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Old 10-23-2009, 02:44 PM
 
Location: Somewhere in America
12,304 posts, read 10,723,160 times
Reputation: 20540

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Originally Posted by diertac View Post
Good estimates. Another perspective: end of life costs may skyrocket. Our Golden was dx'ed with lymphoma and we are currently paying up to $1k a month for treatments. We're draining some savings for that, and thank goodness it's just us and our pets, no kids. She's still happy so I can't let her go while the quality of her life is so good.

The quality of our wallet and savings is, however, another matter.

My advice: Go for a mutt, not a purebred. They tend to have fewer health problems. And definitely buy pet insurance. I'm now wishing we had.
Diertac ~

I'm so sorry to hear your baby has lymphoma. My Border Collie lost a short battle against it a year ago. She become sick and quickly deteriorated. She was with us for about 2 1/2 weeks once she started showing signs of illness.

The only option we had was to make her comfortable. There was nothing our vet could do. She did let us know when it was time to say goodbye to her. It was a very hard day and we still miss her dearly.
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Old 10-23-2009, 02:53 PM
 
Location: Somewhere in America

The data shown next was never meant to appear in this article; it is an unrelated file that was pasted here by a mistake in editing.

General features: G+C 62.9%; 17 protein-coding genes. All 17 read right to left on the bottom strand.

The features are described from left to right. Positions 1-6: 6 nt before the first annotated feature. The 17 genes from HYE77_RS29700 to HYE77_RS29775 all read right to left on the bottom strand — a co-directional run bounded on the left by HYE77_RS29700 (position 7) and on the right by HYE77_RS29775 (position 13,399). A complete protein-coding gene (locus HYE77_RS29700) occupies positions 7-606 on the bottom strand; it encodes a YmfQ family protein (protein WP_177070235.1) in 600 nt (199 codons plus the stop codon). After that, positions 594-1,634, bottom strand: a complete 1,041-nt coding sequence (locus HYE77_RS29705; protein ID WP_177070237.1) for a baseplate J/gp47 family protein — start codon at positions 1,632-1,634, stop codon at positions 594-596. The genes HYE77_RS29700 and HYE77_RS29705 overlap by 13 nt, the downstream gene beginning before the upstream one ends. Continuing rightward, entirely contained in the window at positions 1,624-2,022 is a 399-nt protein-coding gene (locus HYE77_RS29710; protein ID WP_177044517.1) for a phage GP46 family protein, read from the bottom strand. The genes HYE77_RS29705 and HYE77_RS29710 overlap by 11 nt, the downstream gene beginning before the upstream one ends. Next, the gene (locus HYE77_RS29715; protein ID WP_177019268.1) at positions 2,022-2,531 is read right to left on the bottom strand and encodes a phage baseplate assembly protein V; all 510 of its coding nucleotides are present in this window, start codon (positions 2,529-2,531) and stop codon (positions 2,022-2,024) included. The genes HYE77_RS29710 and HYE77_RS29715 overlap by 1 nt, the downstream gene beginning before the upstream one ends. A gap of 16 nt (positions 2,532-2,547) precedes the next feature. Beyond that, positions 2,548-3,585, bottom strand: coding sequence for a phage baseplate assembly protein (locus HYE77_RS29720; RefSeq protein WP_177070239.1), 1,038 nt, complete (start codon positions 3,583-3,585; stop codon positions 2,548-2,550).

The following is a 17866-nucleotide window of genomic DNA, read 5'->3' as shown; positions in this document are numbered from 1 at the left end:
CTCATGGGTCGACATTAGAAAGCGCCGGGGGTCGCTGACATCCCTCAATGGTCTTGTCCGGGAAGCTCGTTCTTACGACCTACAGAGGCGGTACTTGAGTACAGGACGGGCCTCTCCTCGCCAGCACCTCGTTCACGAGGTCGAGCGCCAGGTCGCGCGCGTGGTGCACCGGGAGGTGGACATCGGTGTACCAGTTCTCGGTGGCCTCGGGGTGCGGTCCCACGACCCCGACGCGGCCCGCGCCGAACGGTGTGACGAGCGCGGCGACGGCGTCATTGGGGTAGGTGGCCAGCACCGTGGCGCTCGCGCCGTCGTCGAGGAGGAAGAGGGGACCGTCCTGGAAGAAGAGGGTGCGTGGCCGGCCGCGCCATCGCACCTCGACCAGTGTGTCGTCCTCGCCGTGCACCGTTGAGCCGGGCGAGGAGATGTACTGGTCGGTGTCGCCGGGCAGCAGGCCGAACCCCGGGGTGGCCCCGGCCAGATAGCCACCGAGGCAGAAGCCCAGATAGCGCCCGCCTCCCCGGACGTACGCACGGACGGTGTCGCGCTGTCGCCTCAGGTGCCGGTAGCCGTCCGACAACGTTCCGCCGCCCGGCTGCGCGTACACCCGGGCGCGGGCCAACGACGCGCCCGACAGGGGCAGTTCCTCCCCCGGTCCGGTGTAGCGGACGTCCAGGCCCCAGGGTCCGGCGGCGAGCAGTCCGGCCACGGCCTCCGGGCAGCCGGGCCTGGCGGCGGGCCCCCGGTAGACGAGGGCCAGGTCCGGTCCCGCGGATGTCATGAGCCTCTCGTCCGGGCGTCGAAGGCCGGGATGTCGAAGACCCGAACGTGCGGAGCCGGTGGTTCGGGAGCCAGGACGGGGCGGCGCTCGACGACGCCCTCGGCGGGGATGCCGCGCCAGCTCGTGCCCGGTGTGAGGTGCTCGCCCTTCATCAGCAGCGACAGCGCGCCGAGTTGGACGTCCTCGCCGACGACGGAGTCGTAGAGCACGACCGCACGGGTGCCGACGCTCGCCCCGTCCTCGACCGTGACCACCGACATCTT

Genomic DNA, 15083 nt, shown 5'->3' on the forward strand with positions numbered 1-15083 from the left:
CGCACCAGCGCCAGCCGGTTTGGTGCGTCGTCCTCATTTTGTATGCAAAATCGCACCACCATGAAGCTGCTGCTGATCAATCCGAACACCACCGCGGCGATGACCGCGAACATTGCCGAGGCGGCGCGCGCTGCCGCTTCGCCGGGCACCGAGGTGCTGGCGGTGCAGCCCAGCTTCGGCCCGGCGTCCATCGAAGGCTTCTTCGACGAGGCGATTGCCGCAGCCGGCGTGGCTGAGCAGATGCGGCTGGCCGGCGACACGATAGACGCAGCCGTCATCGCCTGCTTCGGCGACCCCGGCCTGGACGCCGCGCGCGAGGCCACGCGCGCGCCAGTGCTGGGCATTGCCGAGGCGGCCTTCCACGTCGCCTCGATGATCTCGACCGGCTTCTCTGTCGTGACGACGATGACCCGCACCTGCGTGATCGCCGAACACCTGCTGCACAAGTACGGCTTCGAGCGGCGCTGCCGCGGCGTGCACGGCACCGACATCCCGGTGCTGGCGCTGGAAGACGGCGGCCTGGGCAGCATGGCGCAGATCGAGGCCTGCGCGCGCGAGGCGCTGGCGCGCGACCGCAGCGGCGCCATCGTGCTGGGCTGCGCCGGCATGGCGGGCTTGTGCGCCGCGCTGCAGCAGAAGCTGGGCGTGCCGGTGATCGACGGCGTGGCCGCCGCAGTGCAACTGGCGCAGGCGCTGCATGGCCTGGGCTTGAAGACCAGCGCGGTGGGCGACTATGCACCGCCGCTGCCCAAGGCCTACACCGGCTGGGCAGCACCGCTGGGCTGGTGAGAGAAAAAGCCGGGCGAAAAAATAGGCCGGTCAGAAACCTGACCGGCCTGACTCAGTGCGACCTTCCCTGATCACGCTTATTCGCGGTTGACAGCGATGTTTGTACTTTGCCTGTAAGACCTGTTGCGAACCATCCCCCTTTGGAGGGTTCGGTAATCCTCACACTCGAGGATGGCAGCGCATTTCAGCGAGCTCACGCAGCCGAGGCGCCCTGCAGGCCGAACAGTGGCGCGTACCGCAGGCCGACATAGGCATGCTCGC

12,304 posts, read 10,723,160 times
Reputation: 20540
Before purchasing Pet Insurance, read everything you can! Many of the policies are terrible and don't cover squat. There are ones that only cover basic vaccines and that's it! Also watch out for pre-existing conditions. Some policies will exclude numerous things because of health issues that certain breeds (purebreds) are prone to.

I have a purebred Yorkie, a Puggle (rescue -half Pug and half Beagle), a Black and Tan Coonhound Mix (rescue also), and 5 cats who are all from a local shelter (2 of them were kittens I fostered). The Yorkie has MUCH higher maintenance than anybody else! Beyond the vaccines, heartworm, and flea/tick monthly things she has to get dentals done which are $$$$$$, grooming (over $100 a month so I started doing it myself), special food because she is picky and will not eat most commercial food. Yup, she's spoiled.

There's the cost of a crate, toys, collar, leash, fencing for your yard, chewing things - bones, treats, Kongs, puppy pads, etc. Many shelters include the basic vaccines and some include spaying/neutering. If they don't, it can be a few hundred for the surgery. Females cost more than males in general.

There are also things you'd never think of having to deal with. My Yorkie is a carrier of Lyme Disease. She gotten bitten by a snot nose tick at some point in her life. She hasn't (thankfullY) developed the disease. However, she has to get tested every 6 months and when her numbers change she gets a 2 month course of antibiotics. Not cheap! So you never know what will happen after they are with you for awhile.
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